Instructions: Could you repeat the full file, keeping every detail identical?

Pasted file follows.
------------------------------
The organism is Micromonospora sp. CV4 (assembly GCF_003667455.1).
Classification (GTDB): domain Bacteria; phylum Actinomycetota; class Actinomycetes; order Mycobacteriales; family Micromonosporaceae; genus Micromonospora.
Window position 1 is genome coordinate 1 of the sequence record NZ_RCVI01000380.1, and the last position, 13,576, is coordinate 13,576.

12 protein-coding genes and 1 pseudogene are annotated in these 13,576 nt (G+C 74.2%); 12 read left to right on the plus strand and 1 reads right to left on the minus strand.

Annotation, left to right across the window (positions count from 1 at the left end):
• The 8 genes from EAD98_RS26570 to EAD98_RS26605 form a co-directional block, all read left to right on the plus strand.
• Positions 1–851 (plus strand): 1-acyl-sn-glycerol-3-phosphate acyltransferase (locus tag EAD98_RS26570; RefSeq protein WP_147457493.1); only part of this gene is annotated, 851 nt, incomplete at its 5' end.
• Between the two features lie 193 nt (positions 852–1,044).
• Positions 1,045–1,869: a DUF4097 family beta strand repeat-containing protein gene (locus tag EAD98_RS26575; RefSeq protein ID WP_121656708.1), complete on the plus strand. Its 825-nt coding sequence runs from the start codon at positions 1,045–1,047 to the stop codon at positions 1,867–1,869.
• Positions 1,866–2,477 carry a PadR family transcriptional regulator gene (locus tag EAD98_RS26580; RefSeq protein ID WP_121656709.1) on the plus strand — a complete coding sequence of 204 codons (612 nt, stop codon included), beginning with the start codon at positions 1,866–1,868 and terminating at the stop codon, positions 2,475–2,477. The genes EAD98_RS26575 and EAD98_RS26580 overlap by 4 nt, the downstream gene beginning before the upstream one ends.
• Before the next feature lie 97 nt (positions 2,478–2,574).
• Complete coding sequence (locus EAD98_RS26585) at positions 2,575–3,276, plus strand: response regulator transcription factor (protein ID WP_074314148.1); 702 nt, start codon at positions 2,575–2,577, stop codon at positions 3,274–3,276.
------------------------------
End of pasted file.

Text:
The organism is Micromonospora sp. CV4 (assembly GCF_003667455.1).
Classification (GTDB): domain Bacteria; phylum Actinomycetota; class Actinomycetes; order Mycobacteriales; family Micromonosporaceae; genus Micromonospora.
Window position 1 is genome coordinate 1 of the sequence record NZ_RCVI01000380.1, and the last position, 13,576, is coordinate 13,576.

12 protein-coding genes and 1 pseudogene are annotated in these 13,576 nt (G+C 74.2%); 12 read left to right on the plus strand and 1 reads right to left on the minus strand.

Annotation, left to right across the window (positions count from 1 at the left end):
• The 8 genes from EAD98_RS26570 to EAD98_RS26605 form a co-directional block, all read left to right on the plus strand.
• Positions 1–851 (plus strand): 1-acyl-sn-glycerol-3-phosphate acyltransferase (locus tag EAD98_RS26570; RefSeq protein WP_147457493.1); only part of this gene is annotated, 851 nt, incomplete at its 5' end.
• Between the two features lie 193 nt (positions 852–1,044).
• Positions 1,045–1,869: a DUF4097 family beta strand repeat-containing protein gene (locus tag EAD98_RS26575; RefSeq protein ID WP_121656708.1), complete on the plus strand. Its 825-nt coding sequence runs from the start codon at positions 1,045–1,047 to the stop codon at positions 1,867–1,869.
• Positions 1,866–2,477 carry a PadR family transcriptional regulator gene (locus tag EAD98_RS26580; RefSeq protein ID WP_121656709.1) on the plus strand — a complete coding sequence of 204 codons (612 nt, stop codon included), beginning with the start codon at positions 1,866–1,868 and terminating at the stop codon, positions 2,475–2,477. The genes EAD98_RS26575 and EAD98_RS26580 overlap by 4 nt, the downstream gene beginning before the upstream one ends.
• Before the next feature lie 97 nt (positions 2,478–2,574).
• Complete coding sequence (locus EAD98_RS26585) at positions 2,575–3,276, plus strand: response regulator transcription factor (protein ID WP_074314148.1); 702 nt, start codon at positions 2,575–2,577, stop codon at positions 3,274–3,276.